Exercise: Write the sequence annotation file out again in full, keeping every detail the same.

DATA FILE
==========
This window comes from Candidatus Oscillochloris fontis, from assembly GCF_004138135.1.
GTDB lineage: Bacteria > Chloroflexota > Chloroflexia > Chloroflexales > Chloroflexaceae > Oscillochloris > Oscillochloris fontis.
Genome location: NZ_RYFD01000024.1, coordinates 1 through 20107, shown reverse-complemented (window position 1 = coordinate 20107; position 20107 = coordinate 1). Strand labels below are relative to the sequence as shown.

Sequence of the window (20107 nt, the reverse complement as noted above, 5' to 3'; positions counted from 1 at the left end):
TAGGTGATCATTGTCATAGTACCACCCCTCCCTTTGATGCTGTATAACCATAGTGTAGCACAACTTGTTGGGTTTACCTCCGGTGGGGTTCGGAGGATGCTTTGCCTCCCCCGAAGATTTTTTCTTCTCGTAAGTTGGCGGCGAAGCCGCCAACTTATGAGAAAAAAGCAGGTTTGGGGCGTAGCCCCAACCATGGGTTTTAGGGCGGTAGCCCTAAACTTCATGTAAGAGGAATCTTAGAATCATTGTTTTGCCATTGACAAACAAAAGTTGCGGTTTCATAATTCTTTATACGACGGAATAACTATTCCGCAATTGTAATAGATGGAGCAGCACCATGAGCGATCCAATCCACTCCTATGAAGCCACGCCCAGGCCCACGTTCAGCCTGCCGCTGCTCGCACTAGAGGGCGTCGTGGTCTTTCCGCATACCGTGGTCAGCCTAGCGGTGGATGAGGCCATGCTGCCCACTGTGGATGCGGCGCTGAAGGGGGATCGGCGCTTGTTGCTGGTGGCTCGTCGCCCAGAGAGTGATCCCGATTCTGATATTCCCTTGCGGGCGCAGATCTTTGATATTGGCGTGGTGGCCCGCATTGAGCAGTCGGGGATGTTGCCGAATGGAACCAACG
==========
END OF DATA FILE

This window comes from Candidatus Oscillochloris fontis, from assembly GCF_004138135.1.
GTDB lineage: Bacteria > Chloroflexota > Chloroflexia > Chloroflexales > Chloroflexaceae > Oscillochloris > Oscillochloris fontis.
Genome location: NZ_RYFD01000024.1, coordinates 1 through 20107, shown reverse-complemented (window position 1 = coordinate 20107; position 20107 = coordinate 1). Strand labels below are relative to the sequence as shown.

Sequence of the window (20107 nt, the reverse complement as noted above, 5' to 3'; positions counted from 1 at the left end):
TAGGTGATCATTGTCATAGTACCACCCCTCCCTTTGATGCTGTATAACCATAGTGTAGCACAACTTGTTGGGTTTACCTCCGGTGGGGTTCGGAGGATGCTTTGCCTCCCCCGAAGATTTTTTCTTCTCGTAAGTTGGCGGCGAAGCCGCCAACTTATGAGAAAAAAGCAGGTTTGGGGCGTAGCCCCAACCATGGGTTTTAGGGCGGTAGCCCTAAACTTCATGTAAGAGGAATCTTAGAATCATTGTTTTGCCATTGACAAACAAAAGTTGCGGTTTCATAATTCTTTATACGACGGAATAACTATTCCGCAATTGTAATAGATGGAGCAGCACCATGAGCGATCCAATCCACTCCTATGAAGCCACGCCCAGGCCCACGTTCAGCCTGCCGCTGCTCGCACTAGAGGGCGTCGTGGTCTTTCCGCATACCGTGGTCAGCCTAGCGGTGGATGAGGCCATGCTGCCCACTGTGGATGCGGCGCTGAAGGGGGATCGGCGCTTGTTGCTGGTGGCTCGTCGCCCAGAGAGTGATCCCGATTCTGATATTCCCTTGCGGGCGCAGATCTTTGATATTGGCGTGGTGGCCCGCATTGAGCAGTCGGGGATGTTGCCGAATGGAACCAACG